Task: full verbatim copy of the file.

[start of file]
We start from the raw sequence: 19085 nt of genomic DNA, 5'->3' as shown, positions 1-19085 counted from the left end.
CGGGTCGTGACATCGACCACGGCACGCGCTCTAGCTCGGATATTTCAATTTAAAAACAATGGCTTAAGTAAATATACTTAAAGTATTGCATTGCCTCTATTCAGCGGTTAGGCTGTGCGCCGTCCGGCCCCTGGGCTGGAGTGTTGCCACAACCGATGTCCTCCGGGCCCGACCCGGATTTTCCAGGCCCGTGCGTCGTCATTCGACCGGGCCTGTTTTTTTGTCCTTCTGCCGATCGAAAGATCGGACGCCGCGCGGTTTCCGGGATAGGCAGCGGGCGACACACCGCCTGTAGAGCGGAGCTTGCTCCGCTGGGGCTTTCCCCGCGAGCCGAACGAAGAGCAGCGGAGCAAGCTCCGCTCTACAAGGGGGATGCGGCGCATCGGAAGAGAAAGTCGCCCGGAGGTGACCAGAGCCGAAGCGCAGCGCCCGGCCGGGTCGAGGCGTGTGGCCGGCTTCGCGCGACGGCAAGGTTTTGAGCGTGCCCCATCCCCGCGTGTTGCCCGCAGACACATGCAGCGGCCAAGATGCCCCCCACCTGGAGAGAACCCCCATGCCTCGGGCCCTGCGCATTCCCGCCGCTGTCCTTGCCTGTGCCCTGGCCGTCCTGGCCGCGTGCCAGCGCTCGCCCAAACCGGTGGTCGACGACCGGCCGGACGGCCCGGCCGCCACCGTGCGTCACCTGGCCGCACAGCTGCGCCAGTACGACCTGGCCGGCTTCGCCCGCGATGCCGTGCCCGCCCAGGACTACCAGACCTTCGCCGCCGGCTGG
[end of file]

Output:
We start from the raw sequence: 19085 nt of genomic DNA, 5'->3' as shown, positions 1-19085 counted from the left end.
CGGGTCGTGACATCGACCACGGCACGCGCTCTAGCTCGGATATTTCAATTTAAAAACAATGGCTTAAGTAAATATACTTAAAGTATTGCATTGCCTCTATTCAGCGGTTAGGCTGTGCGCCGTCCGGCCCCTGGGCTGGAGTGTTGCCACAACCGATGTCCTCCGGGCCCGACCCGGATTTTCCAGGCCCGTGCGTCGTCATTCGACCGGGCCTGTTTTTTTGTCCTTCTGCCGATCGAAAGATCGGACGCCGCGCGGTTTCCGGGATAGGCAGCGGGCGACACACCGCCTGTAGAGCGGAGCTTGCTCCGCTGGGGCTTTCCCCGCGAGCCGAACGAAGAGCAGCGGAGCAAGCTCCGCTCTACAAGGGGGATGCGGCGCATCGGAAGAGAAAGTCGCCCGGAGGTGACCAGAGCCGAAGCGCAGCGCCCGGCCGGGTCGAGGCGTGTGGCCGGCTTCGCGCGACGGCAAGGTTTTGAGCGTGCCCCATCCCCGCGTGTTGCCCGCAGACACATGCAGCGGCCAAGATGCCCCCCACCTGGAGAGAACCCCCATGCCTCGGGCCCTGCGCATTCCCGCCGCTGTCCTTGCCTGTGCCCTGGCCGTCCTGGCCGCGTGCCAGCGCTCGCCCAAACCGGTGGTCGACGACCGGCCGGACGGCCCGGCCGCCACCGTGCGTCACCTGGCCGCACAGCTGCGCCAGTACGACCTGGCCGGCTTCGCCCGCGATGCCGTGCCCGCCCAGGACTACCAGACCTTCGCCGCCGGCTGG